Once the proposed hydraulic grade line has been drawn and the required flow rates
calculated, individual sections of the mainline are sized, each section being designed
to most closely adhere to the specified hydraulic grade line. The designer must also
compute static pressures in the pipelines, and check each section to ensure that the
average water velocity does not exceed a specified limit, usually 5 to 10 feet per
second. This is done to minimize the damaging effects of waterhammer.
AquaFlow will help you to size the mainline once the maximum velocity, hydraulic
grade line and flow rates are specified. AquaFlow utilizes the Hazen-Williams
equation to compute friction losses, which is recalled here for PVC pipe (C=150) as,
Hf = 0.000977 {Q 1.852 / D 4.871} L
Where Hf
Q
D
L
=
=
=
=
Eq. 5
Friction Loss (feet of water)
Flow Rate (gpm)
Actual Pipe I.D. (inches)
Length of Pipe (feet)
Velocity of flow in a pipeline may be computed as follows,
Q/D2
V = 0.4085
Eq. 6
Where V = Velocity (ft per second)
Q = Flow Rate (gpm)
D = Actual Pipe I.D. (inches)
5-12
Chapter V: Aqua-TraXX Design
Chapter V: Aqua-TraXX Design
5-13
Mainline Design Menu
The final step in the design process is to size the mainline. For this example we will
design a mainline which feeds four of the above submain blocks simultaneously.
Click on the Mainline Design Menu. This menu will enable you to size the mainline
one segment at a time.
To start, enter the land elevations upstream and downstream, enter the downstream
flow rate (feeding the last submain) and the downstream pressure (in this case we
allow for a 5 psi pressure loss through the submain riser assembly). Select a pipe
type and click on a pipe size. Values of head loss, velocity, and upstream pressure
will appear in the appropriate boxes. You may experiment with a number of
different pipe sizes until you select the one you want: note that the Velocity box turns
yellow (warning) for velocities over 5 feet per second.
When you are satisfied, click “Next”. The program will store the design values for
the first segment and advance to the next segment, where all the steps above are
repeated. When the last segment has been completed, click “Done”.
5-14
Chapter V: Aqua-TraXX Design
Mainline Design Summary
When you click the Done box, the program displays the Mainline Design Data
summary for you on the screen as shown below.
Chapter V: Aqua-TraXX Design
5-15
5-16
Chapter V: Aqua-TraXX Design
Design Report
AquaFlow will produce a design report that can be printed out for your customer, and
will store the report on your hard drive for future reference. In order to produce the
Design Report, click Report on the main menu.
To generate the report, first verify the data presented in the Report Menu. Then
select the graphs and tables you want to include. Click the Verify Customer button
to enter or verify customer information. Click the Select Logos button to put the
Toro Ag logo, the Aqua-TraXX logo, and your company Logo on the front page of
the report. Click “Print Preview” and AquaFlow will preview the report for you on
your screen. Finally, click “Print” and AquaFlow will print the report to your printer.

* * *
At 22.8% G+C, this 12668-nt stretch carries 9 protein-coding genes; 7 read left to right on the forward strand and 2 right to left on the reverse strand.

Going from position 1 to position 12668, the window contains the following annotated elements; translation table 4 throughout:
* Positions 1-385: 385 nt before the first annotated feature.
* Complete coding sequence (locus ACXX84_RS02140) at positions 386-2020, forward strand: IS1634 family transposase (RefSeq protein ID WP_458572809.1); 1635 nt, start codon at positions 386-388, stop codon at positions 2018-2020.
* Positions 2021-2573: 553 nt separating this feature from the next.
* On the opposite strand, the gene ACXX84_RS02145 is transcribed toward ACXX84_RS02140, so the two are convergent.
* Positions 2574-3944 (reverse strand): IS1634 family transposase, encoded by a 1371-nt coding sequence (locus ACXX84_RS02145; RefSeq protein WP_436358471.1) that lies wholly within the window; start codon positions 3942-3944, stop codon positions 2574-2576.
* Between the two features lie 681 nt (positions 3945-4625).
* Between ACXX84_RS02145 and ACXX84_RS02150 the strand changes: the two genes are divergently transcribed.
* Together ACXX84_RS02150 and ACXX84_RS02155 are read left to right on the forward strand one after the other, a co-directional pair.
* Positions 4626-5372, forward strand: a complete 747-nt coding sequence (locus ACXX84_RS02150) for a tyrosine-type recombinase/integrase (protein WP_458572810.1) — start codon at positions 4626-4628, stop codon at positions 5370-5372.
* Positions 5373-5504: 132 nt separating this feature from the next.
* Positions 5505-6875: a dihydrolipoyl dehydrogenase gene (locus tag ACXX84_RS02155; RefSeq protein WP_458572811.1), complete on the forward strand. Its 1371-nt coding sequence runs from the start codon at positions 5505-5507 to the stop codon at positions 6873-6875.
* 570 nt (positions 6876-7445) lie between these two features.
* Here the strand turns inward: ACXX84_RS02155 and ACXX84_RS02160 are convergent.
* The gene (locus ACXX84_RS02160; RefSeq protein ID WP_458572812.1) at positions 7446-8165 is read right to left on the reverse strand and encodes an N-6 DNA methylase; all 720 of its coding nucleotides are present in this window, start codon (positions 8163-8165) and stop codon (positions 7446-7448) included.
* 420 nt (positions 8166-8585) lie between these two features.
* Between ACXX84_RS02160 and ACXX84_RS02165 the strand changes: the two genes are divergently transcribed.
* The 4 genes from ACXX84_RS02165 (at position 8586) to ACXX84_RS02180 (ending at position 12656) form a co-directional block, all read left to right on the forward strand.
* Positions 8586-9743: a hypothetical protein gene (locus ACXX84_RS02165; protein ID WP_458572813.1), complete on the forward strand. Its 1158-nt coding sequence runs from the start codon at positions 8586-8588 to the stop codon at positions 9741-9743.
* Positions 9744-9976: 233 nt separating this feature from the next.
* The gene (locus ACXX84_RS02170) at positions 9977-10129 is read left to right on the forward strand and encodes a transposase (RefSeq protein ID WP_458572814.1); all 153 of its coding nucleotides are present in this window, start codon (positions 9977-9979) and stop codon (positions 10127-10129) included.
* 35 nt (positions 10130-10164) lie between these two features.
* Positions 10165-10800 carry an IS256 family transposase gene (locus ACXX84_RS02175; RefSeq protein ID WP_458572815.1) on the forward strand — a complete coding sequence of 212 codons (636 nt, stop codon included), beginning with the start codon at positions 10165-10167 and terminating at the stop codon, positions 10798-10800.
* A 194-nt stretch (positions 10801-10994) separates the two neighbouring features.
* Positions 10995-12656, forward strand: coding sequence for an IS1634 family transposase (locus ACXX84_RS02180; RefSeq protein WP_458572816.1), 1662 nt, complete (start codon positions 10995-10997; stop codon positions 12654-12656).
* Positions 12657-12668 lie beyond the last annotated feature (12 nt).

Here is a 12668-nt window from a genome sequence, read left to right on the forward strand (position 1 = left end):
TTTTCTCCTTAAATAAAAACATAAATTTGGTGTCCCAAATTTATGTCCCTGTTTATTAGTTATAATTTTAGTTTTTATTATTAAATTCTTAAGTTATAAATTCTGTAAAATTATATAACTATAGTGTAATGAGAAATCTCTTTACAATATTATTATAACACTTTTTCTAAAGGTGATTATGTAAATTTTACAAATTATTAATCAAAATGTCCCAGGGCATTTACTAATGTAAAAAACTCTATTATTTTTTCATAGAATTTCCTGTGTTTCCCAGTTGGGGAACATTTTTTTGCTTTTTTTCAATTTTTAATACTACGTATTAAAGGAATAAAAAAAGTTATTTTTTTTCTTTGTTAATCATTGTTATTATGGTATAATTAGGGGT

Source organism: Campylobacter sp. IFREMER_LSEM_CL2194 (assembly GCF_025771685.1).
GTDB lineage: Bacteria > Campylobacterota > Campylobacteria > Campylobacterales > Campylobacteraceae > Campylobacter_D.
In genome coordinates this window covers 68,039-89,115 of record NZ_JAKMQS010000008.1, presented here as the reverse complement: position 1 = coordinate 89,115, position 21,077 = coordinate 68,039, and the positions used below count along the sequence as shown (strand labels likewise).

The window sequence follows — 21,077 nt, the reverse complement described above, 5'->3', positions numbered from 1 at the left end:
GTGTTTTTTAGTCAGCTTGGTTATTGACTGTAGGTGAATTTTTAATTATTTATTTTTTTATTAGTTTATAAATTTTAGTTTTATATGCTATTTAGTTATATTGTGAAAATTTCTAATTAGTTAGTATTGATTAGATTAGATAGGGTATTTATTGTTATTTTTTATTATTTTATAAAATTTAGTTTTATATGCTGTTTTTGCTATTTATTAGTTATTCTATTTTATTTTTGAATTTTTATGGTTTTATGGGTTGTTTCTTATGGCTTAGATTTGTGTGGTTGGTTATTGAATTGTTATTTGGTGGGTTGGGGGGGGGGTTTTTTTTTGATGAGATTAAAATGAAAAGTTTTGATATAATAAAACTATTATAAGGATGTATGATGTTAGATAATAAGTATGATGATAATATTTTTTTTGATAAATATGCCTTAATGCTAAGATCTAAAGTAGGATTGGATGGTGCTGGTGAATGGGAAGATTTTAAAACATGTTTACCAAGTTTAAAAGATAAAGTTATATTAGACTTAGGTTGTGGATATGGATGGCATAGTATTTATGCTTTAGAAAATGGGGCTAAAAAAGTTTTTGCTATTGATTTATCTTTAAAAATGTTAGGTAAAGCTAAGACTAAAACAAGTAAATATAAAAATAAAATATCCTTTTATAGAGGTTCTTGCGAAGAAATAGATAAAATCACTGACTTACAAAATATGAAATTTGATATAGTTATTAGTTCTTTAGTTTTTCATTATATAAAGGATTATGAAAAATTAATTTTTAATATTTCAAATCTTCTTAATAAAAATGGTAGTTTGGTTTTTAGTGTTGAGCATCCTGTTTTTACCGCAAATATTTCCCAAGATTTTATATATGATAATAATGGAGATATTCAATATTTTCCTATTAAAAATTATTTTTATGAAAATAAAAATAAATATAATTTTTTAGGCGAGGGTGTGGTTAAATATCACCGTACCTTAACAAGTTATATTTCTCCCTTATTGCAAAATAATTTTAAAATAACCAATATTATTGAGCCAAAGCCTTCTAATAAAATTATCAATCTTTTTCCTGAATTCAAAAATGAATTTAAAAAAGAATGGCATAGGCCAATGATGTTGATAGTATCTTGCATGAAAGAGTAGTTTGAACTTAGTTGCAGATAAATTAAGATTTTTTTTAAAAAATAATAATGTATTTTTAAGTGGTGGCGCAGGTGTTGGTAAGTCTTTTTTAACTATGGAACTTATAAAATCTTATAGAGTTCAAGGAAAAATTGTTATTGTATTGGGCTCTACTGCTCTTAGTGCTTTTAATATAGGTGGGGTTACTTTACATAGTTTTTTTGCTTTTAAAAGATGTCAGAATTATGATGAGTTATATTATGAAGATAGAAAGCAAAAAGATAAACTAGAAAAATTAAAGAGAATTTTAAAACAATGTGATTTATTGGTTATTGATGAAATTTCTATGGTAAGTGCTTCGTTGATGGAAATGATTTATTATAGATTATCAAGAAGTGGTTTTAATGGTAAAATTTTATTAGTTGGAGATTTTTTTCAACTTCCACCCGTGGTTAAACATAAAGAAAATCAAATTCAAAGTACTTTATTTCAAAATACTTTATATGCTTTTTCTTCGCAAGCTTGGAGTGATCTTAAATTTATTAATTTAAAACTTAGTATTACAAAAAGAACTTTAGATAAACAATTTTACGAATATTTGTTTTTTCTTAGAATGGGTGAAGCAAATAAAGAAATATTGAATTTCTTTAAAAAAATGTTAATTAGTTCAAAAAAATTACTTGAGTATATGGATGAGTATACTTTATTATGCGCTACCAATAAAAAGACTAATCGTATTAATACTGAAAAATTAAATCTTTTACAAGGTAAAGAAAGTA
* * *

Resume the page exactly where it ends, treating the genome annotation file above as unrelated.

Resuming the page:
Chapter V: Aqua-TraXX Design
5-17
5-18
Chapter V: Aqua-TraXX Design
CHAPTER VI
INSTALLATION PROCEDURES
INSTALLATION
The following recommendations apply to the installation of Aqua-TraXX tape:
1.
Store tape reels in a covered area, protected from sunlight and rain.
2.
Install tape with the blue stripes and outlets facing upwards. Fine soil
particles in the incoming water will normally settle to the bottom of the tape.
Installation of tape upside down may result in clogging if there is any
contamination in the incoming water.
3.
An air/vacuum relief valve should always be installed at the submain riser to
prevent suction from occurring in the tape when the system is shut down.
Suction in buried tape will tend to draw muddy water back into the tubing
through the outlets, causing contamination.
4.
Tape may be laid on the surface or buried. Burial is preferred where possible,
since it protects the tubing from accidents and animal damage, reduces
clogging, maintains tape location and alignment, reduces surface evaporation,
and insures that water is applied at the desired location.
5.
Tape must be buried when used under clear plastic mulch. Condensed water
droplets on the underside of clear plastic will focus sunlight like a magnifying
glass, burning holes in the tape.
6.
Care should be taken during installation to prevent soil, insects, and other
contaminants from getting into the tape. Ends should be closed off by
kinking or knotting until the tape can be hooked up to the system.
7.
Tape must be monitored as it is injected into the soil. Someone should be
watching to insure that the tape maintains its blue stripes upwards orientation,
to assist in case the tape becomes tangled in the injector, and to signal the
tractor driver when the tape reel is empty and must be replaced.
Chapter VI: Operation and Maintenance
6-1
CONNECTIONS
Aqua-TraXX
tape
is
connected to Oval Hose
submains using either a
plastic fitting or a length of
leader tubing, as shown in
Fig. 10.
Fittings are
popular because they are
quickly
and
easily
installed, they provide a
strong
and
rugged
connection, and they can
be re-used for many years.
Figure 13: Aqua-TraXX Connection to Oval Hose
Figure 14: Methods of Aqua-TraXX Tape Connections
6-2
Chapter VI: Operation and Maintenance
TABLE 5: Friction Losses in PSI through Tape Connections.
Flow Rate (GPM)
1
1.5
2
2.5
3
3.5
4
FCA0798
0.23
0.49
0.83
1.25
1.74
2.31
2.95
INJECTION EQUIPMENT
Figure 15: Injecting Aqua-TraXX (Casa Grande, Arizona)
Aqua-TraXX tape may be installed above or below ground with a tractor-mounted injector
tool similar to the one shown in Figure 16. This type of injector may be fabricated on the
Chapter VI: Operation and Maintenance
6-3